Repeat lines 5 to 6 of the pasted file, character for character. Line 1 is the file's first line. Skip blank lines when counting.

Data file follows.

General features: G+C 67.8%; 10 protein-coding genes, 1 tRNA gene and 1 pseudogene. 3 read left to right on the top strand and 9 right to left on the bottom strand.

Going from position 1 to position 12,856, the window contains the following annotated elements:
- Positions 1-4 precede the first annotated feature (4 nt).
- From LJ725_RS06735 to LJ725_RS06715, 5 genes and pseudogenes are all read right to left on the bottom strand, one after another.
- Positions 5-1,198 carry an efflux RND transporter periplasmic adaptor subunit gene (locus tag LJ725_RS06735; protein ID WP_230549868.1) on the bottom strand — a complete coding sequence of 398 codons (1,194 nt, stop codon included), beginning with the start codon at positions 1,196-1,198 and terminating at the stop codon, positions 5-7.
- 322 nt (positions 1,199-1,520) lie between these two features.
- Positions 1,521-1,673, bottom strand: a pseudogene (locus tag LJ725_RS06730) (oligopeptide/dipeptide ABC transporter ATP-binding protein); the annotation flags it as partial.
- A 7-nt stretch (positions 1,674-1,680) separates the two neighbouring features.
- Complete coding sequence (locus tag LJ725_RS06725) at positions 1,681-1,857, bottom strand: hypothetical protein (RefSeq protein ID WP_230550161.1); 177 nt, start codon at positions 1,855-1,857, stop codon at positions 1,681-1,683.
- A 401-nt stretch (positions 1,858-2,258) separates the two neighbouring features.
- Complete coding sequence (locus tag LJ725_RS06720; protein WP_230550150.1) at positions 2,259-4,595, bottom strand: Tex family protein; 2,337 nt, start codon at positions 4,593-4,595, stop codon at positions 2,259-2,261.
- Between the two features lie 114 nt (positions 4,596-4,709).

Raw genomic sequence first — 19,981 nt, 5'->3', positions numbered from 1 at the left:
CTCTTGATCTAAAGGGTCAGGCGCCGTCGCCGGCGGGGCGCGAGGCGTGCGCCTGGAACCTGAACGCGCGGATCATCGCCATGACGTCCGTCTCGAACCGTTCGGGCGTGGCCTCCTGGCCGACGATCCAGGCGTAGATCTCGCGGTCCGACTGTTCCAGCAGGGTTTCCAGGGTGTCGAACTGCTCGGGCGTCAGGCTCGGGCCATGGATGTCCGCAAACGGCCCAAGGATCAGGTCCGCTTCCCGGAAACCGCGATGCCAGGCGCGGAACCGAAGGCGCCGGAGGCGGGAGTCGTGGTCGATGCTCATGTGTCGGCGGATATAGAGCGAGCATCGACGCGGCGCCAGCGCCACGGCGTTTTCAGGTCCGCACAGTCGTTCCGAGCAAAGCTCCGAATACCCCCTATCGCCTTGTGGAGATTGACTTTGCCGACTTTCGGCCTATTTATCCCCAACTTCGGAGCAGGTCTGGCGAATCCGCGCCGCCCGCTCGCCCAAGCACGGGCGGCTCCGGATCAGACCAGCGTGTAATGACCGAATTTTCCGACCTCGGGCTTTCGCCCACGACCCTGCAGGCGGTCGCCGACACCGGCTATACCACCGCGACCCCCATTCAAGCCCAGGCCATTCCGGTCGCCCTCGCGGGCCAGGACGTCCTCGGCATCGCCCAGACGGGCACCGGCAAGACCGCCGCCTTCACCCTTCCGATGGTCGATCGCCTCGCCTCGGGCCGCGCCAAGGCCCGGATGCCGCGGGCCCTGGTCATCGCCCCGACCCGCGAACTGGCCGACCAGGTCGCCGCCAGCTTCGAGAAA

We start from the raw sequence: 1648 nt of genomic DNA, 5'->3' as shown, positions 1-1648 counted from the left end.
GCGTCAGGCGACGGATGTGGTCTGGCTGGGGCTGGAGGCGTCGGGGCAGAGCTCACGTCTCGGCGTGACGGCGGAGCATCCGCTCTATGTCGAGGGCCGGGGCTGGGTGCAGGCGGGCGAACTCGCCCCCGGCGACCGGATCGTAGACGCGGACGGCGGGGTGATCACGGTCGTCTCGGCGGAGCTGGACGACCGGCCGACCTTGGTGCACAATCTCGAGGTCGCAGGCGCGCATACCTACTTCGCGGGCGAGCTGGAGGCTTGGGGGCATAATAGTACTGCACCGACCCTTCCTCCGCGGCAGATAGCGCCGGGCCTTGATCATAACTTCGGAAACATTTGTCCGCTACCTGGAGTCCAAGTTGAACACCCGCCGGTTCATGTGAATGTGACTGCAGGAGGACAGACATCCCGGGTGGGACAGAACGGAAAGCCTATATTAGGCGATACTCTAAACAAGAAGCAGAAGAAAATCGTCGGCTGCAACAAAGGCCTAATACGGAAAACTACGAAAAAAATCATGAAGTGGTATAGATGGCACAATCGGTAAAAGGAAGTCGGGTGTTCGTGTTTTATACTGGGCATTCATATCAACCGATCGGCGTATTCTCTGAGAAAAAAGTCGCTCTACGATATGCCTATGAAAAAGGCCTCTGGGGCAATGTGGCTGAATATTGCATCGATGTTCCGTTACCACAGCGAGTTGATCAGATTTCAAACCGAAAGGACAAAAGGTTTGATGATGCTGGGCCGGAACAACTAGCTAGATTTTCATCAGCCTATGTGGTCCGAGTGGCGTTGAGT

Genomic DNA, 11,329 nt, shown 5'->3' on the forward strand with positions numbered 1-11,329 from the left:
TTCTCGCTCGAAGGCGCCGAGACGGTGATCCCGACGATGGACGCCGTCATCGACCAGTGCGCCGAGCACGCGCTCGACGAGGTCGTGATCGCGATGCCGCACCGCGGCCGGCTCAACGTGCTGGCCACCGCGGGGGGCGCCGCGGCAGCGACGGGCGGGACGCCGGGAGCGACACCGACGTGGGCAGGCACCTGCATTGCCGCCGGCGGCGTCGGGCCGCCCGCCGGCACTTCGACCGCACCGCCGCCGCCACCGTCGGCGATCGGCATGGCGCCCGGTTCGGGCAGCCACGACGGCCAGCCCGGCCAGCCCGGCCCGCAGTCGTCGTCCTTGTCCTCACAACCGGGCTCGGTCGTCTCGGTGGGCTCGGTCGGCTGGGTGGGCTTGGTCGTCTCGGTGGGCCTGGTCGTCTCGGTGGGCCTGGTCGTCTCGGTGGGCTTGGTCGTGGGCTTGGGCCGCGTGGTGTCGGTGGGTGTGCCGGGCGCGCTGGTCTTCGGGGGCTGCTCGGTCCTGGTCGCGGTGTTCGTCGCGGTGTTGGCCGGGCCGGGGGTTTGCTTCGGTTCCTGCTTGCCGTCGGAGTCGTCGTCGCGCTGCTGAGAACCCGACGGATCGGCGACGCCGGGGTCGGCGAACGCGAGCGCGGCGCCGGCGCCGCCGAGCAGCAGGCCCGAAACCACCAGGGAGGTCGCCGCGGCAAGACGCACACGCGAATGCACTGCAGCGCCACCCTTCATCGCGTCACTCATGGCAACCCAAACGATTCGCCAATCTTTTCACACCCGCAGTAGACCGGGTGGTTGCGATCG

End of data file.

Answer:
- Positions 5-1,198 carry an efflux RND transporter periplasmic adaptor subunit gene (locus tag LJ725_RS06735; protein ID WP_230549868.1) on the bottom strand — a complete coding sequence of 398 codons (1,194 nt, stop codon included), beginning with the start codon at positions 1,196-1,198 and terminating at the stop codon, positions 5-7.
- 322 nt (positions 1,199-1,520) lie between these two features.